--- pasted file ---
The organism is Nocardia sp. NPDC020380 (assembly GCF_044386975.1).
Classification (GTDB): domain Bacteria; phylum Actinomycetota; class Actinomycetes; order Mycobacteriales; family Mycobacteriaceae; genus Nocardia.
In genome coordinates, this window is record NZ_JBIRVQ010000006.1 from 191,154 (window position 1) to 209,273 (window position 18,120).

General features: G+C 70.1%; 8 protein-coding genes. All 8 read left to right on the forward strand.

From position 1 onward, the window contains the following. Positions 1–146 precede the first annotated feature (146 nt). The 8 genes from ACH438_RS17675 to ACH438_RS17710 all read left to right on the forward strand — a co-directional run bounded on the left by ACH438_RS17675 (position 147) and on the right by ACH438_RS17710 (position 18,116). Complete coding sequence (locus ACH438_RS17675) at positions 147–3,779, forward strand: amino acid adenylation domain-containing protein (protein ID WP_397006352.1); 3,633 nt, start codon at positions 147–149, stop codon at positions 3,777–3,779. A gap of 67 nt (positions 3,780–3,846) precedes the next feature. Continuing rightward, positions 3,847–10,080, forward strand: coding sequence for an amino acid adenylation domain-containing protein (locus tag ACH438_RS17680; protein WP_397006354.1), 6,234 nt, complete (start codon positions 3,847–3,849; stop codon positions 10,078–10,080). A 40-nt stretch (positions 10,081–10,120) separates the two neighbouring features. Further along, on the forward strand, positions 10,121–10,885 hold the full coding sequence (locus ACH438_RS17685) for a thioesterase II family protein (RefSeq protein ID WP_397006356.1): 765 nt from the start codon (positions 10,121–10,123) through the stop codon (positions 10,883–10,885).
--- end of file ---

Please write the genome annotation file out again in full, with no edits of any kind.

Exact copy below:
The organism is Nocardia sp. NPDC020380 (assembly GCF_044386975.1).
Classification (GTDB): domain Bacteria; phylum Actinomycetota; class Actinomycetes; order Mycobacteriales; family Mycobacteriaceae; genus Nocardia.
In genome coordinates, this window is record NZ_JBIRVQ010000006.1 from 191,154 (window position 1) to 209,273 (window position 18,120).

General features: G+C 70.1%; 8 protein-coding genes. All 8 read left to right on the forward strand.

From position 1 onward, the window contains the following. Positions 1–146 precede the first annotated feature (146 nt). The 8 genes from ACH438_RS17675 to ACH438_RS17710 all read left to right on the forward strand — a co-directional run bounded on the left by ACH438_RS17675 (position 147) and on the right by ACH438_RS17710 (position 18,116). Complete coding sequence (locus ACH438_RS17675) at positions 147–3,779, forward strand: amino acid adenylation domain-containing protein (protein ID WP_397006352.1); 3,633 nt, start codon at positions 147–149, stop codon at positions 3,777–3,779. A gap of 67 nt (positions 3,780–3,846) precedes the next feature. Continuing rightward, positions 3,847–10,080, forward strand: coding sequence for an amino acid adenylation domain-containing protein (locus tag ACH438_RS17680; protein WP_397006354.1), 6,234 nt, complete (start codon positions 3,847–3,849; stop codon positions 10,078–10,080). A 40-nt stretch (positions 10,081–10,120) separates the two neighbouring features. Further along, on the forward strand, positions 10,121–10,885 hold the full coding sequence (locus ACH438_RS17685) for a thioesterase II family protein (RefSeq protein ID WP_397006356.1): 765 nt from the start codon (positions 10,121–10,123) through the stop codon (positions 10,883–10,885).